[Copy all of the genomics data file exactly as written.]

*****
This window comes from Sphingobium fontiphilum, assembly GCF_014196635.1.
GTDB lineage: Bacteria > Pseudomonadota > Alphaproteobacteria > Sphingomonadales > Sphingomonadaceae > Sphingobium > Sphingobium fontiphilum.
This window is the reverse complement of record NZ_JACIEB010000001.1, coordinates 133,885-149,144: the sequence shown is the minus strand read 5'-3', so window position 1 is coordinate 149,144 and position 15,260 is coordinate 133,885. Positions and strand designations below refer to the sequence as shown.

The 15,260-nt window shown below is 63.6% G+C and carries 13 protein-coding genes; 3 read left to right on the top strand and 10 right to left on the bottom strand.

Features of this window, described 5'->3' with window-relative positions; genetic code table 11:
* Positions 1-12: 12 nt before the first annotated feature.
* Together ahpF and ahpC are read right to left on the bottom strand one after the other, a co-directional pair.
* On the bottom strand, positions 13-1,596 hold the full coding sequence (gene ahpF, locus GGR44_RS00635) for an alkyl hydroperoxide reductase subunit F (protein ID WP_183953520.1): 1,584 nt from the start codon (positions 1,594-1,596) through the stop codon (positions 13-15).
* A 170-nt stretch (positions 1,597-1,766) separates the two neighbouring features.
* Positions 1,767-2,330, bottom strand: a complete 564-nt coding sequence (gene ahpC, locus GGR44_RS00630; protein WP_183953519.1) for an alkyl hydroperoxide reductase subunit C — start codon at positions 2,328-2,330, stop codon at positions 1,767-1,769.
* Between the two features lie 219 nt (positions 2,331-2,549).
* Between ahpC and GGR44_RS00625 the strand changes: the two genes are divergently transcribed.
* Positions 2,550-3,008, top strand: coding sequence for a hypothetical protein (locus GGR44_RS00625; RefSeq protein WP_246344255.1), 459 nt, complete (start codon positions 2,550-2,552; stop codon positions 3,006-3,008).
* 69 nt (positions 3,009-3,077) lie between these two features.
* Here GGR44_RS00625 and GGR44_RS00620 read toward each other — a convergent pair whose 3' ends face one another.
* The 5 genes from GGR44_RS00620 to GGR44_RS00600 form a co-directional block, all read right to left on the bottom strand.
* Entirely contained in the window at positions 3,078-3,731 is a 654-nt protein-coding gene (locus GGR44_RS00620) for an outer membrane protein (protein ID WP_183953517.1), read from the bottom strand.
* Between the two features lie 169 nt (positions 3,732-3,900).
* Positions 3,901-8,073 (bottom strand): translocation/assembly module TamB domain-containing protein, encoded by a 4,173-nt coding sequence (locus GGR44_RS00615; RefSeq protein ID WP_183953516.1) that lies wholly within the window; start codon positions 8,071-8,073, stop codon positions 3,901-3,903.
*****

This window comes from Sphingobium fontiphilum, assembly GCF_014196635.1.
GTDB lineage: Bacteria > Pseudomonadota > Alphaproteobacteria > Sphingomonadales > Sphingomonadaceae > Sphingobium > Sphingobium fontiphilum.
This window is the reverse complement of record NZ_JACIEB010000001.1, coordinates 133,885-149,144: the sequence shown is the minus strand read 5'-3', so window position 1 is coordinate 149,144 and position 15,260 is coordinate 133,885. Positions and strand designations below refer to the sequence as shown.

The 15,260-nt window shown below is 63.6% G+C and carries 13 protein-coding genes; 3 read left to right on the top strand and 10 right to left on the bottom strand.

Features of this window, described 5'->3' with window-relative positions; genetic code table 11:
* Positions 1-12: 12 nt before the first annotated feature.
* Together ahpF and ahpC are read right to left on the bottom strand one after the other, a co-directional pair.
* On the bottom strand, positions 13-1,596 hold the full coding sequence (gene ahpF, locus GGR44_RS00635) for an alkyl hydroperoxide reductase subunit F (protein ID WP_183953520.1): 1,584 nt from the start codon (positions 1,594-1,596) through the stop codon (positions 13-15).
* A 170-nt stretch (positions 1,597-1,766) separates the two neighbouring features.
* Positions 1,767-2,330, bottom strand: a complete 564-nt coding sequence (gene ahpC, locus GGR44_RS00630; protein WP_183953519.1) for an alkyl hydroperoxide reductase subunit C — start codon at positions 2,328-2,330, stop codon at positions 1,767-1,769.
* Between the two features lie 219 nt (positions 2,331-2,549).
* Between ahpC and GGR44_RS00625 the strand changes: the two genes are divergently transcribed.
* Positions 2,550-3,008, top strand: coding sequence for a hypothetical protein (locus GGR44_RS00625; RefSeq protein WP_246344255.1), 459 nt, complete (start codon positions 2,550-2,552; stop codon positions 3,006-3,008).
* 69 nt (positions 3,009-3,077) lie between these two features.
* Here GGR44_RS00625 and GGR44_RS00620 read toward each other — a convergent pair whose 3' ends face one another.
* The 5 genes from GGR44_RS00620 to GGR44_RS00600 form a co-directional block, all read right to left on the bottom strand.
* Entirely contained in the window at positions 3,078-3,731 is a 654-nt protein-coding gene (locus GGR44_RS00620) for an outer membrane protein (protein ID WP_183953517.1), read from the bottom strand.
* Between the two features lie 169 nt (positions 3,732-3,900).
* Positions 3,901-8,073 (bottom strand): translocation/assembly module TamB domain-containing protein, encoded by a 4,173-nt coding sequence (locus GGR44_RS00615; RefSeq protein ID WP_183953516.1) that lies wholly within the window; start codon positions 8,071-8,073, stop codon positions 3,901-3,903.